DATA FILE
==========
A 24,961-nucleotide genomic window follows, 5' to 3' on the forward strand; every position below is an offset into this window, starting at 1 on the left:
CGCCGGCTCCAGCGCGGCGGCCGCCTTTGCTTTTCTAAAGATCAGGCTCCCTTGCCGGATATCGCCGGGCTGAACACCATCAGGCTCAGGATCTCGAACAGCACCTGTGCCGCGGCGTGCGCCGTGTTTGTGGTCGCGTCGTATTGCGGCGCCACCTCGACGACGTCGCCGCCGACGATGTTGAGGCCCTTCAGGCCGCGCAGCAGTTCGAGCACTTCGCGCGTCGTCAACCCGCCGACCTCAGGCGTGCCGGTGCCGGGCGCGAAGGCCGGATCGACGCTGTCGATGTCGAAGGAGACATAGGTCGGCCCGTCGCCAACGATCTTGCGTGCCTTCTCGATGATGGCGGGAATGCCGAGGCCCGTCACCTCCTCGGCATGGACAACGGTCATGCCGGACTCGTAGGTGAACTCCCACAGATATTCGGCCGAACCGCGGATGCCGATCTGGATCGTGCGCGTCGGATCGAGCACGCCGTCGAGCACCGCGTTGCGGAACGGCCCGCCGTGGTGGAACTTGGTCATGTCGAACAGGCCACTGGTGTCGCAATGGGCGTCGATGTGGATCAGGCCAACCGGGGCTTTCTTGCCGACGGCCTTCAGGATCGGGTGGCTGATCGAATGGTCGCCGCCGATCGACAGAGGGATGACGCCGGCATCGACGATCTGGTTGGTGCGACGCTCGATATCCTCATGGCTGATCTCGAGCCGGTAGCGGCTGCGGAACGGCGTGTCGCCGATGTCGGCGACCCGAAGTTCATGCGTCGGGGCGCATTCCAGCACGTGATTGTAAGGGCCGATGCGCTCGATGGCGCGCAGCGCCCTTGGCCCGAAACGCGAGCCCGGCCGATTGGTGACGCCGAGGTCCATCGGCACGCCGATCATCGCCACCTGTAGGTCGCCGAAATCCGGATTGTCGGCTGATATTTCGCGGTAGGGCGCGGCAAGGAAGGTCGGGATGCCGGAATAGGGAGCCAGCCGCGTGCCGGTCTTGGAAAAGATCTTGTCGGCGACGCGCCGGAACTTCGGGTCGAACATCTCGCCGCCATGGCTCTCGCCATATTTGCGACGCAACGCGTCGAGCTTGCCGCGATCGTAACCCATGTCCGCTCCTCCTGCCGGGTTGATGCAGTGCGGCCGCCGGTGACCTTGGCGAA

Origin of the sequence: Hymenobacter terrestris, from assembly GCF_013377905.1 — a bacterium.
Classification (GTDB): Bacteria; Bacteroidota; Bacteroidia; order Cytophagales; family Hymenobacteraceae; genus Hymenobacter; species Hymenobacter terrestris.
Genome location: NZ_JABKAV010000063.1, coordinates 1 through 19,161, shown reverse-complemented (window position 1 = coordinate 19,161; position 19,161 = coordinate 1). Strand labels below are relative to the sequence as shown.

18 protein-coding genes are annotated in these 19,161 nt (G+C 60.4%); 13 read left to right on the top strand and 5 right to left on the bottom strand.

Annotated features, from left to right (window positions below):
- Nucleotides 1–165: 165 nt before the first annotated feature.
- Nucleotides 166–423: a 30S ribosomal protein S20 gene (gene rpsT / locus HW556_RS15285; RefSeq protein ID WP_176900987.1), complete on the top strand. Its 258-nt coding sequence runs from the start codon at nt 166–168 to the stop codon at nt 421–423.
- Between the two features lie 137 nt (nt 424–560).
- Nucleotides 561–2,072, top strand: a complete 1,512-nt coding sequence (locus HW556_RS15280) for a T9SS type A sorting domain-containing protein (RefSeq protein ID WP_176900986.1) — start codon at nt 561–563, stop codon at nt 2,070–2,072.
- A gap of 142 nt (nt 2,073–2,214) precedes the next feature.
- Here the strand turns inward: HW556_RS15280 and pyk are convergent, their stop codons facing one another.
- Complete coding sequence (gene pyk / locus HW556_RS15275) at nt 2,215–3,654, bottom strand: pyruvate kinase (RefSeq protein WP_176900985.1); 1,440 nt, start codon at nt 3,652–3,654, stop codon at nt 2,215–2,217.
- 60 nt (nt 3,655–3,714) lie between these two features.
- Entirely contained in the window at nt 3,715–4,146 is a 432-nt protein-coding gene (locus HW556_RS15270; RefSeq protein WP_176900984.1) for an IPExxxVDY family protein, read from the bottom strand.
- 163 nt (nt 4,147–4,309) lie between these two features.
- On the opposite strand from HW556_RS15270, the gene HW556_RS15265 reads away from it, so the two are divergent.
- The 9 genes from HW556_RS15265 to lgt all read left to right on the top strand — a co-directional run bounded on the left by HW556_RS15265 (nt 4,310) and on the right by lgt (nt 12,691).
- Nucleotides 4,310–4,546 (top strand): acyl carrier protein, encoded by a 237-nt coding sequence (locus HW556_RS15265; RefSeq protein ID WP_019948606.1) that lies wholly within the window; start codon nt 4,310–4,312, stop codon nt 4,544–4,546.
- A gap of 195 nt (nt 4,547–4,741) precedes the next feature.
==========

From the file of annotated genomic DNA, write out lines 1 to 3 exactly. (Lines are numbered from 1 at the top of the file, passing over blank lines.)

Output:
A 24,961-nucleotide genomic window follows, 5' to 3' on the forward strand; every position below is an offset into this window, starting at 1 on the left:
CGCCGGCTCCAGCGCGGCGGCCGCCTTTGCTTTTCTAAAGATCAGGCTCCCTTGCCGGATATCGCCGGGCTGAACACCATCAGGCTCAGGATCTCGAACAGCACCTGTGCCGCGGCGTGCGCCGTGTTTGTGGTCGCGTCGTATTGCGGCGCCACCTCGACGACGTCGCCGCCGACGATGTTGAGGCCCTTCAGGCCGCGCAGCAGTTCGAGCACTTCGCGCGTCGTCAACCCGCCGACCTCAGGCGTGCCGGTGCCGGGCGCGAAGGCCGGATCGACGCTGTCGATGTCGAAGGAGACATAGGTCGGCCCGTCGCCAACGATCTTGCGTGCCTTCTCGATGATGGCGGGAATGCCGAGGCCCGTCACCTCCTCGGCATGGACAACGGTCATGCCGGACTCGTAGGTGAACTCCCACAGATATTCGGCCGAACCGCGGATGCCGATCTGGATCGTGCGCGTCGGATCGAGCACGCCGTCGAGCACCGCGTTGCGGAACGGCCCGCCGTGGTGGAACTTGGTCATGTCGAACAGGCCACTGGTGTCGCAATGGGCGTCGATGTGGATCAGGCCAACCGGGGCTTTCTTGCCGACGGCCTTCAGGATCGGGTGGCTGATCGAATGGTCGCCGCCGATCGACAGAGGGATGACGCCGGCATCGACGATCTGGTTGGTGCGACGCTCGATATCCTCATGGCTGATCTCGAGCCGGTAGCGGCTGCGGAACGGCGTGTCGCCGATGTCGGCGACCCGAAGTTCATGCGTCGGGGCGCATTCCAGCACGTGATTGTAAGGGCCGATGCGCTCGATGGCGCGCAGCGCCCTTGGCCCGAAACGCGAGCCCGGCCGATTGGTGACGCCGAGGTCCATCGGCACGCCGATCATCGCCACCTGTAGGTCGCCGAAATCCGGATTGTCGGCTGATATTTCGCGGTAGGGCGCGGCAAGGAAGGTCGGGATGCCGGAATAGGGAGCCAGCCGCGTGCCGGTCTTGGAAAAGATCTTGTCGGCGACGCGCCGGAACTTCGGGTCGAACATCTCGCCGCCATGGCTCTCGCCATATTTGCGACGCAACGCGTCGAGCTTGCCGCGATCGTAACCCATGTCCGCTCCTCCTGCCGGGTTGATGCAGTGCGGCCGCCGGTGACCTTGGCGAA

Origin of the sequence: Hymenobacter terrestris, from assembly GCF_013377905.1 — a bacterium.